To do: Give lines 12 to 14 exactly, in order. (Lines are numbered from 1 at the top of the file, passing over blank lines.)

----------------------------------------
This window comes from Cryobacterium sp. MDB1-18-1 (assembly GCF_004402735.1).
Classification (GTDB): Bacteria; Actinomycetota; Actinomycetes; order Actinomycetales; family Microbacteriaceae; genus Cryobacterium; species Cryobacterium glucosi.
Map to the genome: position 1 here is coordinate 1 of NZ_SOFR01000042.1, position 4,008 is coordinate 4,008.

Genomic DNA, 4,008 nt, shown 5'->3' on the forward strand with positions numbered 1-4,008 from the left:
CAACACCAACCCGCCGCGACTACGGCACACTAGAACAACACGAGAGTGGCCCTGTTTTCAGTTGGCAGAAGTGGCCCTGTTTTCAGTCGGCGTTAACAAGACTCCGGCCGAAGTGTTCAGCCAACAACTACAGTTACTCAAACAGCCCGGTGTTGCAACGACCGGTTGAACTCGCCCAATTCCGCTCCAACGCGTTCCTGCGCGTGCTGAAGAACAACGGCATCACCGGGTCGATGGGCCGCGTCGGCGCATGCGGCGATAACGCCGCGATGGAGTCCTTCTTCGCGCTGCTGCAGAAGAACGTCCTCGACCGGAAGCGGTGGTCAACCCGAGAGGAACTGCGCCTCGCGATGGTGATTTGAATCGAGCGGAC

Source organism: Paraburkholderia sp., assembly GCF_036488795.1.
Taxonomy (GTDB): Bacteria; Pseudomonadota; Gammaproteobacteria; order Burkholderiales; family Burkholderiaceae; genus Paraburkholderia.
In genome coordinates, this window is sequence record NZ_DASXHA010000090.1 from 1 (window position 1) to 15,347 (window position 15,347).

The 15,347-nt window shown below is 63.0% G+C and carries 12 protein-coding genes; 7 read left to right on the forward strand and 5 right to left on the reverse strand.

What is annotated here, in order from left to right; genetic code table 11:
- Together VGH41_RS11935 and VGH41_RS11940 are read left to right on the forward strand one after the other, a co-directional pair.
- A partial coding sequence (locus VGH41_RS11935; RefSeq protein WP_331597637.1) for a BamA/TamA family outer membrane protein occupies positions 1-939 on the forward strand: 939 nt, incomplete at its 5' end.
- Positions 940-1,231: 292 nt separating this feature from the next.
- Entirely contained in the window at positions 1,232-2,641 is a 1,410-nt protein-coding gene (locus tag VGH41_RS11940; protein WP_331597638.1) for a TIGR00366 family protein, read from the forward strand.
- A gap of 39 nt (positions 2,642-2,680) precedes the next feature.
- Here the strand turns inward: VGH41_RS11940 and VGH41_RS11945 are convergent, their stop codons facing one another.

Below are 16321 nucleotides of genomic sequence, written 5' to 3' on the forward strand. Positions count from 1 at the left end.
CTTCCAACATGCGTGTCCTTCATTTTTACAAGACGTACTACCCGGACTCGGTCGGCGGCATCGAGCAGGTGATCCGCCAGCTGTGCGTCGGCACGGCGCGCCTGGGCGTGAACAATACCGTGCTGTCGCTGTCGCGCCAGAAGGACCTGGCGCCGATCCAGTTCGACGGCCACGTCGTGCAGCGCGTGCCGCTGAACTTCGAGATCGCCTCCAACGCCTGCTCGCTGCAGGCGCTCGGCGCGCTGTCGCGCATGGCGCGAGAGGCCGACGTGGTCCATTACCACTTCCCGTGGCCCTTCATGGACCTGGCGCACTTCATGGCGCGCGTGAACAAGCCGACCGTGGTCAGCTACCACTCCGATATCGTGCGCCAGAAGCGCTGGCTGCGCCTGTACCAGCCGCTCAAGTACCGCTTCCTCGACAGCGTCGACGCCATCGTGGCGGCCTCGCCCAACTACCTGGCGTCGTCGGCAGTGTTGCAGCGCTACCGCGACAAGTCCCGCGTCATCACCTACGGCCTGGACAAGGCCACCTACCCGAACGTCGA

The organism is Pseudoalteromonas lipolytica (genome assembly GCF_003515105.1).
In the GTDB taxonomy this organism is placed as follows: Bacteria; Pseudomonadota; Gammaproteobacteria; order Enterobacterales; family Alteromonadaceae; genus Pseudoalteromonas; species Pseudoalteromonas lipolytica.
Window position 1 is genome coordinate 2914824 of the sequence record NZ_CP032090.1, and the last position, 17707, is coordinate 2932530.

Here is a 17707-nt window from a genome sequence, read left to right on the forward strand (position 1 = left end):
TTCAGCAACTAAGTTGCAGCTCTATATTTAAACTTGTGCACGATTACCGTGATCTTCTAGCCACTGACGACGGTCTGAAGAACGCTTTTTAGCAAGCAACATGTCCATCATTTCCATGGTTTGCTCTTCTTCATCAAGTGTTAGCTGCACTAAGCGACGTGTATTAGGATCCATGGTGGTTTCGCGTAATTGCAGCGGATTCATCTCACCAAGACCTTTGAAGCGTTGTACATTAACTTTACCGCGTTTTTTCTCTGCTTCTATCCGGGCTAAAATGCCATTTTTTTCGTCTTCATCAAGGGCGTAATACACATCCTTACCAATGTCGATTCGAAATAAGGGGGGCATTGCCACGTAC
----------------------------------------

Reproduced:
- A partial coding sequence (locus VGH41_RS11935; RefSeq protein WP_331597637.1) for a BamA/TamA family outer membrane protein occupies positions 1-939 on the forward strand: 939 nt, incomplete at its 5' end.
- Positions 940-1,231: 292 nt separating this feature from the next.
- Entirely contained in the window at positions 1,232-2,641 is a 1,410-nt protein-coding gene (locus tag VGH41_RS11940; protein WP_331597638.1) for a TIGR00366 family protein, read from the forward strand.